The Philippine Institute for Development Studies (PIDS) remains one of the best think tanks in the world. Based on the 2017 Global Go To Think Tank Index (GGTTI) Report, the PIDS has also climbed from its previous rank of 38thin 2016 to 37th in 2017 in the list of top 100 think tanks in Southeast Asia and the Pacific. The report was released by the Think Tanks and Civil Societies Program (TTCSP) of the University of Pennsylvania. The GGTTI is a comprehensive ranking process that acknowledges the important contributions and emerging global trends of think tanks worldwide.
According to PIDS President Gilberto Llanto, this feat is a tacit recognition of the unwavering dedication and commitment of PIDS researchers and employees in their effort to produce high-quality policy studies that help decisionmakers and planners in crafting development policies, plans, and programs.
“It highlights the strong culture of credible, independent, and data-driven policy research that PIDS has become known for,” Llanto added.
Since 2012, PIDS has been making great strides in various categories of the GGTTI. For 2017, it was again recognized as among the world’s top think tanks in the following research areas: education policy (33rd), social policy (38th), and international development (72nd). Moreover, it landed 70th in the list of best government-affiliated think tanks and 77th among think tanks with the best external relations/public engagement program. The East Asian Development Network (EADN) Secretariat, which is being managed by the Institute, ranked 78th in the list of best think tank networks. The EADN is a network of institutes and centers in developing countries of East Asia. It sponsors research and capacity-building activities.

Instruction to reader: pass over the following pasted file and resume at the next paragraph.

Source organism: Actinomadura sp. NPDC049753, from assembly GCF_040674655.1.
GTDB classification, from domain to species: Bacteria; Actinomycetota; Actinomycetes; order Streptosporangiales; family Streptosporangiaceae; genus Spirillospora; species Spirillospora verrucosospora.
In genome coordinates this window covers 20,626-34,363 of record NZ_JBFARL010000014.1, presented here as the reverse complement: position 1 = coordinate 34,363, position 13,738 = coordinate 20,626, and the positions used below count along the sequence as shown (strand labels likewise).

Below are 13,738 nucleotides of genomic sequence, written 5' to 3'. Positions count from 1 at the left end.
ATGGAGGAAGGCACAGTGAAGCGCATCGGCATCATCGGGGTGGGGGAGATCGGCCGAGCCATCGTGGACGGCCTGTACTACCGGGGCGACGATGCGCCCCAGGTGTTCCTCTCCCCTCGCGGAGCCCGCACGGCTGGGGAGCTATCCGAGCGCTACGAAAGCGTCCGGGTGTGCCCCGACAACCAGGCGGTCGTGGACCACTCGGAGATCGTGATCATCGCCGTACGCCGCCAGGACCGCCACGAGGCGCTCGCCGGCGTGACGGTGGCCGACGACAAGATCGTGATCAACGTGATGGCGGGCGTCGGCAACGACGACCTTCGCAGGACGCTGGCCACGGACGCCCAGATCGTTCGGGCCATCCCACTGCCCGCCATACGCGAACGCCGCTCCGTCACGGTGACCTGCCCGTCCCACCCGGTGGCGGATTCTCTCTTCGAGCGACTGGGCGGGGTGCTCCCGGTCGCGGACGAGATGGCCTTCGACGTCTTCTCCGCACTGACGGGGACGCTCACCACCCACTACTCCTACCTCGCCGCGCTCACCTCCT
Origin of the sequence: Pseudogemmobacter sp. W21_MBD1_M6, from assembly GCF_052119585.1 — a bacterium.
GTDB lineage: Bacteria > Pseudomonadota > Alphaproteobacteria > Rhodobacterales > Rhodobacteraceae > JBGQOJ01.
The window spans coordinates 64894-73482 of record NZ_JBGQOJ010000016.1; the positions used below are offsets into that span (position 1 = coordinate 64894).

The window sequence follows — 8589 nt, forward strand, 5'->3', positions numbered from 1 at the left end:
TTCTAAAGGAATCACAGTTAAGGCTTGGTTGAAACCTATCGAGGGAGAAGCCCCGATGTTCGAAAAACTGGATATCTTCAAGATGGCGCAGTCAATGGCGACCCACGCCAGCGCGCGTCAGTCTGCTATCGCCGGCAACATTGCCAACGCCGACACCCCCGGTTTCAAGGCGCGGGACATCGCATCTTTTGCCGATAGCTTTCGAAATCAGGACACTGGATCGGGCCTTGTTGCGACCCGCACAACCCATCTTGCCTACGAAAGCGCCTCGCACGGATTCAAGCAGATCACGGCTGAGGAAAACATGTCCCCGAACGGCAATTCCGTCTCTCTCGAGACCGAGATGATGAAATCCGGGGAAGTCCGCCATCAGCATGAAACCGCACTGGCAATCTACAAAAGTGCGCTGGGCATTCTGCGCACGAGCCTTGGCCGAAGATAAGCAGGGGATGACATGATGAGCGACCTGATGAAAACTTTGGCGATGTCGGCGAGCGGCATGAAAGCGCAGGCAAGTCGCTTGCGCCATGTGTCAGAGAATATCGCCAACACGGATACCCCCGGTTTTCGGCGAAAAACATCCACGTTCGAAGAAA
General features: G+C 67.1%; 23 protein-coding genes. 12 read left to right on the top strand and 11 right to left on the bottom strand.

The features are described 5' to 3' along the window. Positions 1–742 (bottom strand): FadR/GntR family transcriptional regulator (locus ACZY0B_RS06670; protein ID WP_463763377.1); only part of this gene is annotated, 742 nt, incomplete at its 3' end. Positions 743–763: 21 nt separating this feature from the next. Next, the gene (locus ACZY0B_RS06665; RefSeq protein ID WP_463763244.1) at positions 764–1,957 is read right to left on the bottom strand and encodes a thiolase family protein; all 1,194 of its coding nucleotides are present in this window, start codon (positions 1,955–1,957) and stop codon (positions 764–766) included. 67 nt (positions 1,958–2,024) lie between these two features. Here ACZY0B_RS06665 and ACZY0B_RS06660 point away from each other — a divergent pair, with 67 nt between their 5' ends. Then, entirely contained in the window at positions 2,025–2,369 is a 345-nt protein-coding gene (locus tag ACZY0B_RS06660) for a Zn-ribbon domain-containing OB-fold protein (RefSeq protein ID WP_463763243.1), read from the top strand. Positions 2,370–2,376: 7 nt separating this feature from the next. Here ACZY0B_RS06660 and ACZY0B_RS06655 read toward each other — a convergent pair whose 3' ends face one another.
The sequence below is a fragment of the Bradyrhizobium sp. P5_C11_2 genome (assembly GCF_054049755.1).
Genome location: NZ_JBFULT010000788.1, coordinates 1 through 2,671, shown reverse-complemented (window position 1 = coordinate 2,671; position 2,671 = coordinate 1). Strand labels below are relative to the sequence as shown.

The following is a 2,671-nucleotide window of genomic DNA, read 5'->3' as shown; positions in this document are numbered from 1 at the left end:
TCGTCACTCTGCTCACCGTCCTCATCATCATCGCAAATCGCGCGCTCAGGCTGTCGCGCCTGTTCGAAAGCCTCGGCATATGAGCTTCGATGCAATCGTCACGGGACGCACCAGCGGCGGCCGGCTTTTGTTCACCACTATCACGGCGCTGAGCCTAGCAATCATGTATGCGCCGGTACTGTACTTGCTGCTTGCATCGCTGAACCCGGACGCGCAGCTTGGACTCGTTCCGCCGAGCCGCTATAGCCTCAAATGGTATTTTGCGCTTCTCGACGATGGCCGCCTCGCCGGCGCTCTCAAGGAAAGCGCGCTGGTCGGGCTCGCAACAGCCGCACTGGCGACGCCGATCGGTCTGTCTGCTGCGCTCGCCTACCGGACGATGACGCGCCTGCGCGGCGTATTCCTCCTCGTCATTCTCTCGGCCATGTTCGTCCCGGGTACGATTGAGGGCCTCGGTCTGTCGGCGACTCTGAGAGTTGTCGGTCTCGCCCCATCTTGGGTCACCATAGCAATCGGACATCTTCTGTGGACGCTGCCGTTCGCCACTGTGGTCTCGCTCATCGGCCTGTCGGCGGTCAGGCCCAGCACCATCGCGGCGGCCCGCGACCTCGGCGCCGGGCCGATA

The selection process was tedious. For the first round, the TTCSP sent a call for nomination to over 6,500 think tanks as well as to approximately 7,500 journalists, public and private donors, and policymakers around the world. These nominations were tabulated and institutes with 10 or more nominations were included in the next step. Think tanks selected in the first round were placed in an electronic ranking survey. The rankings were tabulated and the list of finalists was generated for review and final selection by the expert panel composed of over 1,900 peer institutions and experts from the print and electronic media, academia, public and private donor institutions, and governments around the world.
The nominated think tanks were rated in the following criteria: quality and commitment of the think tank’s leadership; quality and reputation of the think tank’s staff; quality and reputation of the research and analysis produced; quality as well as the number and reach of its publications; impact of a think tank’s research and programs on policy makers and other policy actor; demonstrated commitment to produce independent research and analysis; ability to convene key policy actors and to develop effective networks and partnerships with other think tanks; ability to use electronic, print, and the new media to communicate research and reach key audiences; media reputation; and positive impact of the organization’s efforts to society, among others.
The TTCSP conducts research on the role policy institutes play in governments and civil societies around the world. It examines the evolving role and character of public policy research organizations. Over the last 26 years, the TTCSP has developed and led a series of global initiatives that have helped bridge the gap between knowledge and policy in critical policy areas, such as international peace and security, globalization and governance, international economics, environmental issues, information and society, poverty alleviation, and healthcare and global health. ###
You may download the full report here: https://repository.upenn.edu/cgi/viewcontent.cgi?article=1012&context=think_tanks